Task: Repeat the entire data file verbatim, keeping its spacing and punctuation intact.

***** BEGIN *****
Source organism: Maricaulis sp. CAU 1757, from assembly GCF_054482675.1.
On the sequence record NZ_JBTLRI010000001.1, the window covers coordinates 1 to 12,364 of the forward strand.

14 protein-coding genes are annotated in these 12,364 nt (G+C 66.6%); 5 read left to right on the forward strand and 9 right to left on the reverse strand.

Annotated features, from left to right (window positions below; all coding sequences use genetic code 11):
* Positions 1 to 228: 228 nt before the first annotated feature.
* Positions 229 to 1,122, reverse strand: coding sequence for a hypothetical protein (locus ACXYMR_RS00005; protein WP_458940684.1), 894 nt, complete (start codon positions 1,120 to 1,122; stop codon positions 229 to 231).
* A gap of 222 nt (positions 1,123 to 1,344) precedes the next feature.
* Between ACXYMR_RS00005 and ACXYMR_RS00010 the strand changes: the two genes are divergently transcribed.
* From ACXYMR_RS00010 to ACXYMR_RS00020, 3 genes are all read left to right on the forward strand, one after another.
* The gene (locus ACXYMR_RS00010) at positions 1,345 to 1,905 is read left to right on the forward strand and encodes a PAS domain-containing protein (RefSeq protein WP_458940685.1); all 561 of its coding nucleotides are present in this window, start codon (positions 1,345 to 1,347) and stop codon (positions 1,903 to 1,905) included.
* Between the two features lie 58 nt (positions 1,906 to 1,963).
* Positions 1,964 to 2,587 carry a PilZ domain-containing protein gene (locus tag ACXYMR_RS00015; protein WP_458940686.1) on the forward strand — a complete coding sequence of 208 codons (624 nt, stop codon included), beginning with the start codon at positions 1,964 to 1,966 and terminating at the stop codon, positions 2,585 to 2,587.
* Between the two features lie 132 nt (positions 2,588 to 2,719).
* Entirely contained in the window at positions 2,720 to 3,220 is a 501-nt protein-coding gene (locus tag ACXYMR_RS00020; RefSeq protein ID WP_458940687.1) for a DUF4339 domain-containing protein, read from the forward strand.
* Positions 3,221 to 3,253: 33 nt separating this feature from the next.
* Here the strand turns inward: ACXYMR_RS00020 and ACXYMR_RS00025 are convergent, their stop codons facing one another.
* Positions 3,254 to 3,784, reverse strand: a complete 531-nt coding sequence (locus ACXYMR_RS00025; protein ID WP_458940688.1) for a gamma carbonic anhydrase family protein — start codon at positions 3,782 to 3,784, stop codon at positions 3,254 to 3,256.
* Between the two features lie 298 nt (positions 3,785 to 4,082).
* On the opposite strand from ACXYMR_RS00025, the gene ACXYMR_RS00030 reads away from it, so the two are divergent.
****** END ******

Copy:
Source organism: Maricaulis sp. CAU 1757, from assembly GCF_054482675.1.
On the sequence record NZ_JBTLRI010000001.1, the window covers coordinates 1 to 12,364 of the forward strand.

14 protein-coding genes are annotated in these 12,364 nt (G+C 66.6%); 5 read left to right on the forward strand and 9 right to left on the reverse strand.

Annotated features, from left to right (window positions below; all coding sequences use genetic code 11):
* Positions 1 to 228: 228 nt before the first annotated feature.
* Positions 229 to 1,122, reverse strand: coding sequence for a hypothetical protein (locus ACXYMR_RS00005; protein WP_458940684.1), 894 nt, complete (start codon positions 1,120 to 1,122; stop codon positions 229 to 231).
* A gap of 222 nt (positions 1,123 to 1,344) precedes the next feature.
* Between ACXYMR_RS00005 and ACXYMR_RS00010 the strand changes: the two genes are divergently transcribed.
* From ACXYMR_RS00010 to ACXYMR_RS00020, 3 genes are all read left to right on the forward strand, one after another.
* The gene (locus ACXYMR_RS00010) at positions 1,345 to 1,905 is read left to right on the forward strand and encodes a PAS domain-containing protein (RefSeq protein WP_458940685.1); all 561 of its coding nucleotides are present in this window, start codon (positions 1,345 to 1,347) and stop codon (positions 1,903 to 1,905) included.
* Between the two features lie 58 nt (positions 1,906 to 1,963).
* Positions 1,964 to 2,587 carry a PilZ domain-containing protein gene (locus tag ACXYMR_RS00015; protein WP_458940686.1) on the forward strand — a complete coding sequence of 208 codons (624 nt, stop codon included), beginning with the start codon at positions 1,964 to 1,966 and terminating at the stop codon, positions 2,585 to 2,587.
* Between the two features lie 132 nt (positions 2,588 to 2,719).
* Entirely contained in the window at positions 2,720 to 3,220 is a 501-nt protein-coding gene (locus tag ACXYMR_RS00020; RefSeq protein ID WP_458940687.1) for a DUF4339 domain-containing protein, read from the forward strand.
* Positions 3,221 to 3,253: 33 nt separating this feature from the next.
* Here the strand turns inward: ACXYMR_RS00020 and ACXYMR_RS00025 are convergent, their stop codons facing one another.
* Positions 3,254 to 3,784, reverse strand: a complete 531-nt coding sequence (locus ACXYMR_RS00025; protein ID WP_458940688.1) for a gamma carbonic anhydrase family protein — start codon at positions 3,782 to 3,784, stop codon at positions 3,254 to 3,256.
* Between the two features lie 298 nt (positions 3,785 to 4,082).
* On the opposite strand from ACXYMR_RS00025, the gene ACXYMR_RS00030 reads away from it, so the two are divergent.